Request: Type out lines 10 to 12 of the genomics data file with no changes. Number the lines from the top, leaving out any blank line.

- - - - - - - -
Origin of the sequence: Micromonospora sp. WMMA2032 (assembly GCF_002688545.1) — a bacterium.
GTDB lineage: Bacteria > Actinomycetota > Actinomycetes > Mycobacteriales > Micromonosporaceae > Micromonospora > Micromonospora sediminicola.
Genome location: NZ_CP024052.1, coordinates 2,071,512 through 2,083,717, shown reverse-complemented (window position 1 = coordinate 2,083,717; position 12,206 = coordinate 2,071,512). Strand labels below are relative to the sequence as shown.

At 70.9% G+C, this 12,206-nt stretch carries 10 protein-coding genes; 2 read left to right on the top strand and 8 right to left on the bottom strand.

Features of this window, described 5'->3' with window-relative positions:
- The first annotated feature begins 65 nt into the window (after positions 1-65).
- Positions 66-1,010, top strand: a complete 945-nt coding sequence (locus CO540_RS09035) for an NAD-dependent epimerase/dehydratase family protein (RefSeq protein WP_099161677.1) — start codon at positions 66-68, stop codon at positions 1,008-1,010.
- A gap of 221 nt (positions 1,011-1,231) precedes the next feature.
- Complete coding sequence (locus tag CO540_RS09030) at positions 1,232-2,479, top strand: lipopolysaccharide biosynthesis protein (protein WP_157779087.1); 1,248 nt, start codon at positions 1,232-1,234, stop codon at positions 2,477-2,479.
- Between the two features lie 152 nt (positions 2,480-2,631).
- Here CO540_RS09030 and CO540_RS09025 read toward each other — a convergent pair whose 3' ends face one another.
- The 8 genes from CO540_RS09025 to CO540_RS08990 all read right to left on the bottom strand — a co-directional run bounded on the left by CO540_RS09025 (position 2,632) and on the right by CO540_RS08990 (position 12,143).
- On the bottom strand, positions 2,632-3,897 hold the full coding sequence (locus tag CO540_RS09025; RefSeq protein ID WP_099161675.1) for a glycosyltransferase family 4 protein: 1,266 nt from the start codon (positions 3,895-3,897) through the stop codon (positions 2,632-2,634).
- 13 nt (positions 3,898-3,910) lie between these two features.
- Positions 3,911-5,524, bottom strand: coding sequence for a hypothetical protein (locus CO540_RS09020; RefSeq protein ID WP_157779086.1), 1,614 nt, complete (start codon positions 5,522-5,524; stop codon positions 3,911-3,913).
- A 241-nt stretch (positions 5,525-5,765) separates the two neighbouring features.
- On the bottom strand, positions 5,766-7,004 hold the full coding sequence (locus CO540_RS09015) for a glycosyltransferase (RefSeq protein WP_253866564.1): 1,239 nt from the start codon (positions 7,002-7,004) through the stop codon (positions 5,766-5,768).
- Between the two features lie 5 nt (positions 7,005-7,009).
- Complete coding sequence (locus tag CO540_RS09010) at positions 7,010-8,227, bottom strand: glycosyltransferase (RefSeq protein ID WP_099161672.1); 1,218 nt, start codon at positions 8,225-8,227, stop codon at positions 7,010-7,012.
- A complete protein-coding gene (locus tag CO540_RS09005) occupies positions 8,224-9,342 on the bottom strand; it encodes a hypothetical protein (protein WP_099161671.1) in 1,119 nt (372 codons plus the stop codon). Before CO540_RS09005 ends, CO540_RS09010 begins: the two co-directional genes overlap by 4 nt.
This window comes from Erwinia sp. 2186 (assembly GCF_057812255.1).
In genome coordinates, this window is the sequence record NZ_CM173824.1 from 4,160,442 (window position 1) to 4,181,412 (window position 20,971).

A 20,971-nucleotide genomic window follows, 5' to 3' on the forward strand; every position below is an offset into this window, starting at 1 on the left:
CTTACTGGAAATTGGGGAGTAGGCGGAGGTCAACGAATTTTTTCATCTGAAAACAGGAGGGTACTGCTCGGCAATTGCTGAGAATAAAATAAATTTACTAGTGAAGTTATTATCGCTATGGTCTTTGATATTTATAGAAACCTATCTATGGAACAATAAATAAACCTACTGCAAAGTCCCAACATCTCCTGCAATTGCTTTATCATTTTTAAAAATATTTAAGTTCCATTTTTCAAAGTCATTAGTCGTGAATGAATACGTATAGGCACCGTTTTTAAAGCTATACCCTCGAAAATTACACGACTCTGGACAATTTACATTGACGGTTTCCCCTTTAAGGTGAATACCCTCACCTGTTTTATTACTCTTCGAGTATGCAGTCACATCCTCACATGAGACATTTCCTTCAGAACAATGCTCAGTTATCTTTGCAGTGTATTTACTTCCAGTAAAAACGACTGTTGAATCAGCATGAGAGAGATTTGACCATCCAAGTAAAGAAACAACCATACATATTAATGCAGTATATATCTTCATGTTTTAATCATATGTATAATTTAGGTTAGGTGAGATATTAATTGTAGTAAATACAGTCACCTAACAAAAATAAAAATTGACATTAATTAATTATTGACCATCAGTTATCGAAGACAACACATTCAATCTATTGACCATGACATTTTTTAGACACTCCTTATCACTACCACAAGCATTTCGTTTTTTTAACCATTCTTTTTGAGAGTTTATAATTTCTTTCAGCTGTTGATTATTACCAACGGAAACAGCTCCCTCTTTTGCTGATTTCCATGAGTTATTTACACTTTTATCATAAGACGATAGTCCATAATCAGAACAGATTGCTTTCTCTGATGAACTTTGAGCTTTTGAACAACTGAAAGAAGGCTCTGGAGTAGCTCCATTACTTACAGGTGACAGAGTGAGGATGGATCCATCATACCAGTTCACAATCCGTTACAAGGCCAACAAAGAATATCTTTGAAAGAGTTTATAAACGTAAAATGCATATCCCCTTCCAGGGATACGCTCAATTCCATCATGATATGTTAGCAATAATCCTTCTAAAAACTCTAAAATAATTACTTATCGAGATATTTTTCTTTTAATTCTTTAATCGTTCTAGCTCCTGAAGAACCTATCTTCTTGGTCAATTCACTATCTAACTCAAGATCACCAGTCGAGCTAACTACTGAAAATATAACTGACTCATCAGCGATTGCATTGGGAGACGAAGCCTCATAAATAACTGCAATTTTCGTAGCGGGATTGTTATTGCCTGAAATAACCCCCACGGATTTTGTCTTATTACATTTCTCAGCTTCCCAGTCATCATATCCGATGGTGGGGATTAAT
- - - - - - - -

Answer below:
- Between the two features lie 152 nt (positions 2,480-2,631).
- Here CO540_RS09030 and CO540_RS09025 read toward each other — a convergent pair whose 3' ends face one another.
- The 8 genes from CO540_RS09025 to CO540_RS08990 all read right to left on the bottom strand — a co-directional run bounded on the left by CO540_RS09025 (position 2,632) and on the right by CO540_RS08990 (position 12,143).